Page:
Oil Stock Buying Accelerated, But This Time with Unusual Rationale

Oil Stock Buying Accelerated
Published on: Apr 15, 2024

Since the beginning of the year, the performance of the energy sector in the US stock market has been second only to the telecommunication industry, outpacing even the tech giants. Oil and natural gas stocks have surged by 17% since January, with investors continuing to buy in.

What sets this round of investor interest apart is the rationale behind their investments. In addition to the rise in oil prices, another significant reason for investors to buy oil stocks this time is for inflation hedging, possibly providing another justification why oil is often referred to as ‘black gold.’

In recent weeks, funds have been pouring into US oil stocks, driven by reasons including the sustained increase in oil prices and a stronger-than-expected US economy.

Despite the unexpectedly positive US economic indicators, investor anxiety about the economic outlook remains, leading them to seek protection through increased exposure to oil and natural gas. Some analysts suggest that holding commodities can serve as a good hedge should inflation rates surge again. The latest data shows that the US Consumer Price Index (CPI) rose by 3.5% in March, exceeding expectations, leading to a decrease in expectations for interest rate cuts.

The strong economic data supports predictions of a ‘soft landing’ or even ‘no landing at all,’ which bodes well for oil. However, at the same time, the resurgence of inflation rates suppresses expectations for interest rate cuts, posing a bearish pressure on oil prices. Surprisingly, as oil prices rise, so do oil stocks. If one were to attempt an explanation, it may be because investors are beginning to notice a fundamental fact: oil is a necessity, and even a rise in inflation rates is unlikely to significantly impact the demand.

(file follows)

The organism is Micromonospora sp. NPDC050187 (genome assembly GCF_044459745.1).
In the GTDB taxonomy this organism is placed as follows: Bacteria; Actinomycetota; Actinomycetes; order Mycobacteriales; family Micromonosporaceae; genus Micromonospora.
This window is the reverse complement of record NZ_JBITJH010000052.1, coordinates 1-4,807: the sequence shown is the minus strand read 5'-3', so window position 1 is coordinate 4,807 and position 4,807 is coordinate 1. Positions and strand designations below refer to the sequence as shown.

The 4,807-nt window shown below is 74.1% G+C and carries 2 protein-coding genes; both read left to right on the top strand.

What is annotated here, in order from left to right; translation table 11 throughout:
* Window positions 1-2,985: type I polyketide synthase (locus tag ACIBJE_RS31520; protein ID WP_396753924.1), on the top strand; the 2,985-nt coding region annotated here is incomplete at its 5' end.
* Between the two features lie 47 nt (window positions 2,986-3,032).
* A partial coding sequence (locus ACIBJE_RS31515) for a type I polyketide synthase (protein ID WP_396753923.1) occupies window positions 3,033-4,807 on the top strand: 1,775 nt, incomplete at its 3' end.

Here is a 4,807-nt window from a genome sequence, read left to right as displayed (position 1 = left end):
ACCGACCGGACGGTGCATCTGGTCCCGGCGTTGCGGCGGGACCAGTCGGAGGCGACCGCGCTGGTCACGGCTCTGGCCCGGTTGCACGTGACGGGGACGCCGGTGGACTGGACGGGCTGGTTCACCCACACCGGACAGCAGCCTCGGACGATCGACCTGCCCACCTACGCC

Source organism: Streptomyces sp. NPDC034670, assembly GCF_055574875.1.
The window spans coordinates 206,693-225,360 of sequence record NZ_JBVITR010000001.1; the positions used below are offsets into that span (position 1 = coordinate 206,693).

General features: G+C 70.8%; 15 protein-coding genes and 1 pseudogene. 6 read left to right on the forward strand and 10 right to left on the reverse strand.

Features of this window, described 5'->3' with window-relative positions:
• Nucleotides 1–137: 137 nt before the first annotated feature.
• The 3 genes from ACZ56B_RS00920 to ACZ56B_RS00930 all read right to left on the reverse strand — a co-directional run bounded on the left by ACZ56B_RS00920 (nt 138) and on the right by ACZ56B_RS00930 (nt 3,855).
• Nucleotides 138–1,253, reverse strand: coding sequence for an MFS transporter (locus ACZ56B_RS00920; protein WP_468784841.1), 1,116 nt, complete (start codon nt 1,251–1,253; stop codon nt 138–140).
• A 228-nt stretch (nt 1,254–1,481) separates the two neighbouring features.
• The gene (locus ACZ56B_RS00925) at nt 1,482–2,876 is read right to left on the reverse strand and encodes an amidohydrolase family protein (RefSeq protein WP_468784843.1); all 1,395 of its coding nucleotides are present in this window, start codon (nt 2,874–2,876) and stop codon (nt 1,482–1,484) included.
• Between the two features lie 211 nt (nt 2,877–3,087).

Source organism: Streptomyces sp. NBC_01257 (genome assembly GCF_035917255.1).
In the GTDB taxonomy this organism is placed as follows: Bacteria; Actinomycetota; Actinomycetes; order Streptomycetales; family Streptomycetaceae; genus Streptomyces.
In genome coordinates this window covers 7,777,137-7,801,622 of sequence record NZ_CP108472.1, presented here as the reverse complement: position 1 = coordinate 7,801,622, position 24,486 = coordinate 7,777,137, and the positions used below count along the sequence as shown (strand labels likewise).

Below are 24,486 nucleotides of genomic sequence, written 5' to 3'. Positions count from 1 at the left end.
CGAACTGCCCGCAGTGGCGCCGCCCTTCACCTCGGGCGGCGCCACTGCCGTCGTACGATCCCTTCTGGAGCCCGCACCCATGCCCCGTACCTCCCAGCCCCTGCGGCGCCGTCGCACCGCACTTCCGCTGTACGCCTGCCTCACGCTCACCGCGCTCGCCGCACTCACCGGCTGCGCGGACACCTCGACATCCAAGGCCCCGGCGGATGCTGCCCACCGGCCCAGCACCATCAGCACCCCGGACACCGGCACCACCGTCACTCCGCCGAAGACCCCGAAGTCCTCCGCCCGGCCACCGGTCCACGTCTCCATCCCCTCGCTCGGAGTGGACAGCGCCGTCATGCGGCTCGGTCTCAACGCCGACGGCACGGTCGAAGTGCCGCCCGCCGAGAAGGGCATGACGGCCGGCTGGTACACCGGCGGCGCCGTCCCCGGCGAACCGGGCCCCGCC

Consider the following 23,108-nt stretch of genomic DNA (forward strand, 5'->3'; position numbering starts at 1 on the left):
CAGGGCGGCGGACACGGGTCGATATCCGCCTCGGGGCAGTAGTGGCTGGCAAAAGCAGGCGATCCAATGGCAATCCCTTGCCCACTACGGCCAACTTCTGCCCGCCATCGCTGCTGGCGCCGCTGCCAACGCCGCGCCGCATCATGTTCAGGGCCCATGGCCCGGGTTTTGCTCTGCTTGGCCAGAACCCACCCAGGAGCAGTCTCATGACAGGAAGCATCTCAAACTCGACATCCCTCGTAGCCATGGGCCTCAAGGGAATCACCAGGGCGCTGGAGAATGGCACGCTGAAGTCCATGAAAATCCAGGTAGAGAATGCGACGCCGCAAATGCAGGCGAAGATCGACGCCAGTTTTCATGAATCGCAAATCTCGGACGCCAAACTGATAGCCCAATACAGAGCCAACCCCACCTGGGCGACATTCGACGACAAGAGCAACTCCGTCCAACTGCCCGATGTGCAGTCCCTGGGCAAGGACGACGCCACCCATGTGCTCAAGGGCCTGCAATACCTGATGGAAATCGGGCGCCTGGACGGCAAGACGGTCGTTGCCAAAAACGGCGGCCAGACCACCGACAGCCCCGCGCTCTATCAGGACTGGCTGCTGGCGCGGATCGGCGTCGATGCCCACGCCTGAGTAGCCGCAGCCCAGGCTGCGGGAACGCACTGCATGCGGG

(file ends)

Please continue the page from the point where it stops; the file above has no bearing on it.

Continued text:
The exceptional performance of oil and gas companies, and the fervent interest of investors in oil and gas stocks, are not solely reliant on geopolitical factors, but more so on supply and demand dynamics.

Sebastian Barrack, head of commodities at hedge fund Citadel, stated earlier this month that the global oil market is heading towards a state of extreme tightness. Additionally, OPEC has unquestionably regained control, and demand is proving to be more robust than some had anticipated, with Vitol expecting growth at 1.9 million bpd this year.

However, the International Energy Agency (IEA) recently downgraded its demand forecast, yet investor sentiment has not been dampened; rather, it has surged. Market analyst John Kemp of Reuters recently pointed out in a report that portfolio investors’ long speculative positions in gasoline futures and options have reached their highest levels since before the pandemic. The reasons behind these positions closely align with why they are buying energy stocks: they anticipate higher demand than supply for at least the coming few months.

With the arrival of the first-quarter earnings season, the actual performance of oil and gas companies may well confirm investors’ assessments.”

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